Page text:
“Driving down a street I heard a noise and stopped the bus, thinking there had been an accident,” he says. “When I came out I realized it was stones. Three boys, one secular and two religious ones, were yelling ‘Arab, Arab.’ I realized they were looking to attack Arabs. One of them unleashed a pitbull at me. I asked them why they were hitting me but none of them answered.”
This is the only case in which charges were filed, perhaps because a passerby videotaped the incident. It was the second time Nazy had been attacked. Two years ago he commented to a passenger who was smoking in the bus and got assaulted with an iron chain. “We sit in the dining room and drivers relate what they’ve gone through. It leads to despair. Every week there’s a new incident. Who wants to stay in this job after being spat on and called a dirty Arab?” he adds.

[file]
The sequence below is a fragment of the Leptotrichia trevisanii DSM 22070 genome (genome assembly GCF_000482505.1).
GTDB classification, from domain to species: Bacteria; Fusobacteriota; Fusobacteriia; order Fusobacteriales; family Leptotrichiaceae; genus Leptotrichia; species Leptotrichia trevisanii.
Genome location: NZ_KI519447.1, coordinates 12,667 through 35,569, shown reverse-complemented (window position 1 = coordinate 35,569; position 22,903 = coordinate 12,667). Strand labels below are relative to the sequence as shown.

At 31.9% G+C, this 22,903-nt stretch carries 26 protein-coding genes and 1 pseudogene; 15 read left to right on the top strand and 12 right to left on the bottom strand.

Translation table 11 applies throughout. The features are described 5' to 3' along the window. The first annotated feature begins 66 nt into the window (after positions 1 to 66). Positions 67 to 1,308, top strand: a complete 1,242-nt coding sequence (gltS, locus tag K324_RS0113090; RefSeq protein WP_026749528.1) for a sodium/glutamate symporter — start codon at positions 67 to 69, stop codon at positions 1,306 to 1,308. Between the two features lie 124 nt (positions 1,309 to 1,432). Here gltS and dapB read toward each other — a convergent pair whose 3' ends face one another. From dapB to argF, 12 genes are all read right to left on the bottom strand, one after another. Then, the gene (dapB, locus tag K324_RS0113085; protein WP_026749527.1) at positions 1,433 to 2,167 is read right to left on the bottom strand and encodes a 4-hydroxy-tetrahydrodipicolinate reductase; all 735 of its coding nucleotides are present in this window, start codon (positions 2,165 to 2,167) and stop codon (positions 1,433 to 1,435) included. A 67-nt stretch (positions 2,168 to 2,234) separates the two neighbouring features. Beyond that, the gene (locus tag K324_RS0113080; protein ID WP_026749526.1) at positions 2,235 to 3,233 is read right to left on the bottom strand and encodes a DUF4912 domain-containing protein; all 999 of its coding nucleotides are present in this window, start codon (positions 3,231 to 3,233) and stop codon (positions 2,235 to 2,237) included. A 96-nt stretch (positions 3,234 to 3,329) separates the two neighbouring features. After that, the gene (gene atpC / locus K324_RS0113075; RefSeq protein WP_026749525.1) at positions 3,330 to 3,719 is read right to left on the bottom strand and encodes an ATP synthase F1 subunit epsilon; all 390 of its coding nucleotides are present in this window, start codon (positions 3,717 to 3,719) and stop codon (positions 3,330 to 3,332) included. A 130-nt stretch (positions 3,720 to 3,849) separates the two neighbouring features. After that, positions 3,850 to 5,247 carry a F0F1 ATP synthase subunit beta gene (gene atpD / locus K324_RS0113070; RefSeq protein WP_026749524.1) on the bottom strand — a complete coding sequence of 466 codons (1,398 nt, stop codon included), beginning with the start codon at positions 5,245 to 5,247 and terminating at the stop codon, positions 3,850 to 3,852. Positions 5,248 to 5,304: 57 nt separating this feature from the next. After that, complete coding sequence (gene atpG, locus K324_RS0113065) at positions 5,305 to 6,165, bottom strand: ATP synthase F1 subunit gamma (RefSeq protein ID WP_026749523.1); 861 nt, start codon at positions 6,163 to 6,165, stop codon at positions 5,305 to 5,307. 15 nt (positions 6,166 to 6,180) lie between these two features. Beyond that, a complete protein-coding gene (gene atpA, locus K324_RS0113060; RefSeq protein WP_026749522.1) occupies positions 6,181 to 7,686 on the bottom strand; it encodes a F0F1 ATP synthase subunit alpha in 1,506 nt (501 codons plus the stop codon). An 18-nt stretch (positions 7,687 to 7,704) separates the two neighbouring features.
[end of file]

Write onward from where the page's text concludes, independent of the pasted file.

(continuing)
The head of the workers’ committee in Egged Jerusalem says Jewish drivers don’t want to work at night, increasing the risks to Arab drivers. He says it’s particularly bad in Bat Ayin and Kiryat Arba. Last year the far-right group Lehava distributed a leaflet decrying the employment of Arab drivers, suggesting they pose a risk to Jewish women. A complaint he filed with the police has remained unanswered.
Koach LaOvdim declared a work dispute in June because Egged had not addressed these assaults. Egged has promised to add a security guard in the evenings and to install three cameras on every bus. So far one camera has been installed on 10 buses. But one company cannot replace a systemic, government-led response. “They’re doing nothing and these assaults continue,” says attorney Uri Nirov, the legal counsel of the Racism Crisis Center.
Egged says that responsibility for the safety of citizens, including bus drivers, rests with law enforcement agencies. Installing cameras is a temporary solution giving partial but immediate assistance to drivers. We hope a systemic solution is found soon,” said a spokesman for the company.
The Transportation Ministry said that assaults are handled by the police, while the police say they handle cases of violence thoroughly and professionally. “Many suspects were arrested last year and charges were filed. The results of Masalha’s first complaint were reported to the plaintiff.”